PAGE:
22 Feb Syrup Season – How Sweet It Is!
Have you ever heard of March MAPLE Madness. When the sap runs, we celebrate!
Cincinnati Parks responds to the earliest promise of spring with maple sugar programs that culminate in two popular pancake breakfast celebrations in March:
Maple in Mt. Airy on Saturday, March 4 at Oak Ridge Lodge in Mt. Airy Forest (1400 Oak Ridge Rd., 45223). Breakfast seatings are from 9am – Noon.
This event is perfect for scouts, organized groups and families of all ages! A free pancake breakfast is provided in Oak Ridge Lodge before your program begins. After breakfast, participants head outside to visit 4 stations and interact with sugar makers from the past and present. Lots of tasting… Yum! The program including breakfast takes approximately 1.25 hours. Program fee: $8.00 per person (ages 3 and under are FREE), Reserve your seat before March 3 at:
Call 321-6070 for additional information.
Pancakes in the Woods on Sunday, March 19 from 9am – 1pm at California Woods Nature Preserve (5400 Kellogg Ave., 45230).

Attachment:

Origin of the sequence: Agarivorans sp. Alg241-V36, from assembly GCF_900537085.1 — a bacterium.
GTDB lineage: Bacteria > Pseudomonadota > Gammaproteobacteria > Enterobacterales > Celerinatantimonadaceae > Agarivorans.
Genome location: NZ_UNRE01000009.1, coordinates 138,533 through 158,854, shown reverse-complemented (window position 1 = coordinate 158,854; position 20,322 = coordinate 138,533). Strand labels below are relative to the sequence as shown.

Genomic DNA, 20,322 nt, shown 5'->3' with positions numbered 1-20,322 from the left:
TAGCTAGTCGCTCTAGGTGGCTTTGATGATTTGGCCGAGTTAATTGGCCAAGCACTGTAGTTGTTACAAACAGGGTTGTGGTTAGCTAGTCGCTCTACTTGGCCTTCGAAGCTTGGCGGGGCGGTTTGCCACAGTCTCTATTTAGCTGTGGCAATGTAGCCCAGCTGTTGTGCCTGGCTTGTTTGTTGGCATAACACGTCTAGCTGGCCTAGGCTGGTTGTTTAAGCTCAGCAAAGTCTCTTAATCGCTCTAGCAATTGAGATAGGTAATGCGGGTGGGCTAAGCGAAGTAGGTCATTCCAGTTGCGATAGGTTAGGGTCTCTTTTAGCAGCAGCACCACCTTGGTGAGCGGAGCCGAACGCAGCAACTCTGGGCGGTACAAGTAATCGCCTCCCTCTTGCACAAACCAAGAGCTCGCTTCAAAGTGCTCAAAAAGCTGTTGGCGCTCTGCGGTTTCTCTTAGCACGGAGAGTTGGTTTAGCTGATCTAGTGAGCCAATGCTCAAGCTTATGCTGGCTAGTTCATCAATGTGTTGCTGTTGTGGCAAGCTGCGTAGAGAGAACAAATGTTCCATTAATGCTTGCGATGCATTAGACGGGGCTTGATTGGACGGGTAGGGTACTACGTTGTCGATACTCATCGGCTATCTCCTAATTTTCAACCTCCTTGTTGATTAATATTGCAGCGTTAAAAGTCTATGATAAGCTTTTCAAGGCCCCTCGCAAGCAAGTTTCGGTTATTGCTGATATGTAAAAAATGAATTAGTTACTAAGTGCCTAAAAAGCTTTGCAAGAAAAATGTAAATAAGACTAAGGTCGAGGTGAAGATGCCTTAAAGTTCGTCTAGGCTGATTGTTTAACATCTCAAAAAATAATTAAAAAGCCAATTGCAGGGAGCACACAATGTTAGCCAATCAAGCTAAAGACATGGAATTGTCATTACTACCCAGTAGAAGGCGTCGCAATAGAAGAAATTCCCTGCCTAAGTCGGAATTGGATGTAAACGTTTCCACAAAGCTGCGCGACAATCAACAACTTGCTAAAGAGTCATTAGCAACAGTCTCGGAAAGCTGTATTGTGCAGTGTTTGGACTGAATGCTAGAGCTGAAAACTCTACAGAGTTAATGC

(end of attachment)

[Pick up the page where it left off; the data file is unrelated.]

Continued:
Celebrate the maple season! Enjoy pancakes and sausage grilled by celebrity chefs at the Marian J. and Charles D. Lindberg Nature Center. Learn about the process and story of maple sugaring with ongoing demonstrations and hands-on activities during the event. Don’t forget to take a walk or short hike in the woods to enjoy the colorful carpet of wildflowers. Breakfast seatings are first come, first serve; no reservations are required. All proceeds benefit California Woods and Magrish Riverlands Preserves. Suggested Donation: $7 per person. For more information, call 231-8678 or email firstname.lastname@example.org.
So why don’t we just have these breakfasts in May or June, when the weather is a bit more predictable? If you head out for a walk in the woods, you’ll see the answer in action. Trees make sugar for their own purposes: to fuel growth, especially the tremendous growth spurt required in spring when buds burst open and new leaves, twigs and flowers emerge. As the new growth uses up the sugar, the tree sap becomes increasingly less sweet, even bitter, and totally unfit for syrup.
Over the next few weeks, you can watch the progress of sugar being converted to tree parts. Choose your favorite tree and watch it at least once a week (or maybe even daily). Pay special attention to the buds on trees. See how they’re stretccchhhinnggg out until the scales split open, and small leaves appear. Watch how quickly those tiny leaves swell up to full size in a matter of days. Which trees “pop” first? Last? Discover the answers to these questions on your weekly trek outdoors!
This is definitely a limited-time-only opportunity. Don’t miss it. Get out and explore!